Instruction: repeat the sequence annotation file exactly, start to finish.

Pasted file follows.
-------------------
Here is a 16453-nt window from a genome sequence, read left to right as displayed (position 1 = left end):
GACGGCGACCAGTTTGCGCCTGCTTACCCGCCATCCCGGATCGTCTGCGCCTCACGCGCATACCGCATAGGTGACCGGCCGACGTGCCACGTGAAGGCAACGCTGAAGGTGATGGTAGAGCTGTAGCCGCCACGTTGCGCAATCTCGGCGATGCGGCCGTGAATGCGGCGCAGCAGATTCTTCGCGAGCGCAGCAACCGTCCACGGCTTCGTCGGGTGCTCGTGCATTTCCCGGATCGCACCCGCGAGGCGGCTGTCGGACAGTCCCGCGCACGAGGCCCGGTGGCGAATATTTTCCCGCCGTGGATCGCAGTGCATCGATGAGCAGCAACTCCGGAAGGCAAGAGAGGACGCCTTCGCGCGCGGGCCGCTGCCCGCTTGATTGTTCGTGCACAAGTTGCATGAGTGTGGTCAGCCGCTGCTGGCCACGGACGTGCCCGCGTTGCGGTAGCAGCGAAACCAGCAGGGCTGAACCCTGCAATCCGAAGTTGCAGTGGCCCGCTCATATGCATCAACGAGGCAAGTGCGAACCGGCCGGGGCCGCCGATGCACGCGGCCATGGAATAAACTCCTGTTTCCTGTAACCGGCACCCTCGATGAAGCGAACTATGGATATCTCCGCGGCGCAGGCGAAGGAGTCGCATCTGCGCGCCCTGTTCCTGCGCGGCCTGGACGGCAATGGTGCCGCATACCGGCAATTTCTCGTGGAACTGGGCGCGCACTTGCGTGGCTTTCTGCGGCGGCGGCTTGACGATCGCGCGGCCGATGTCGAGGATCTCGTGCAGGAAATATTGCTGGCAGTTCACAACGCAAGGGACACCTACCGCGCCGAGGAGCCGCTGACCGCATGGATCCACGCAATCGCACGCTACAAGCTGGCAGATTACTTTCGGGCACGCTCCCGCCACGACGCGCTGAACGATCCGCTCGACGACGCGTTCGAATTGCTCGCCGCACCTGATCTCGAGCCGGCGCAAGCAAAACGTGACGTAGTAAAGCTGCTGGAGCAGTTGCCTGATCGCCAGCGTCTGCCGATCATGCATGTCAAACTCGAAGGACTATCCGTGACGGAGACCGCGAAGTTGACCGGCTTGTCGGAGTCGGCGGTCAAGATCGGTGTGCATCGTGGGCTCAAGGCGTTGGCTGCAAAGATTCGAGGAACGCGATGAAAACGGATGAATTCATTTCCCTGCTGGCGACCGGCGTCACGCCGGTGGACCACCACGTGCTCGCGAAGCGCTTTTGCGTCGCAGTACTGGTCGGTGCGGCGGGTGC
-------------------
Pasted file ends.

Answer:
Here is a 16453-nt window from a genome sequence, read left to right as displayed (position 1 = left end):
GACGGCGACCAGTTTGCGCCTGCTTACCCGCCATCCCGGATCGTCTGCGCCTCACGCGCATACCGCATAGGTGACCGGCCGACGTGCCACGTGAAGGCAACGCTGAAGGTGATGGTAGAGCTGTAGCCGCCACGTTGCGCAATCTCGGCGATGCGGCCGTGAATGCGGCGCAGCAGATTCTTCGCGAGCGCAGCAACCGTCCACGGCTTCGTCGGGTGCTCGTGCATTTCCCGGATCGCACCCGCGAGGCGGCTGTCGGACAGTCCCGCGCACGAGGCCCGGTGGCGAATATTTTCCCGCCGTGGATCGCAGTGCATCGATGAGCAGCAACTCCGGAAGGCAAGAGAGGACGCCTTCGCGCGCGGGCCGCTGCCCGCTTGATTGTTCGTGCACAAGTTGCATGAGTGTGGTCAGCCGCTGCTGGCCACGGACGTGCCCGCGTTGCGGTAGCAGCGAAACCAGCAGGGCTGAACCCTGCAATCCGAAGTTGCAGTGGCCCGCTCATATGCATCAACGAGGCAAGTGCGAACCGGCCGGGGCCGCCGATGCACGCGGCCATGGAATAAACTCCTGTTTCCTGTAACCGGCACCCTCGATGAAGCGAACTATGGATATCTCCGCGGCGCAGGCGAAGGAGTCGCATCTGCGCGCCCTGTTCCTGCGCGGCCTGGACGGCAATGGTGCCGCATACCGGCAATTTCTCGTGGAACTGGGCGCGCACTTGCGTGGCTTTCTGCGGCGGCGGCTTGACGATCGCGCGGCCGATGTCGAGGATCTCGTGCAGGAAATATTGCTGGCAGTTCACAACGCAAGGGACACCTACCGCGCCGAGGAGCCGCTGACCGCATGGATCCACGCAATCGCACGCTACAAGCTGGCAGATTACTTTCGGGCACGCTCCCGCCACGACGCGCTGAACGATCCGCTCGACGACGCGTTCGAATTGCTCGCCGCACCTGATCTCGAGCCGGCGCAAGCAAAACGTGACGTAGTAAAGCTGCTGGAGCAGTTGCCTGATCGCCAGCGTCTGCCGATCATGCATGTCAAACTCGAAGGACTATCCGTGACGGAGACCGCGAAGTTGACCGGCTTGTCGGAGTCGGCGGTCAAGATCGGTGTGCATCGTGGGCTCAAGGCGTTGGCTGCAAAGATTCGAGGAACGCGATGAAAACGGATGAATTCATTTCCCTGCTGGCGACCGGCGTCACGCCGGTGGACCACCACGTGCTCGCGAAGCGCTTTTGCGTCGCAGTACTGGTCGGTGCGGCGGGTGC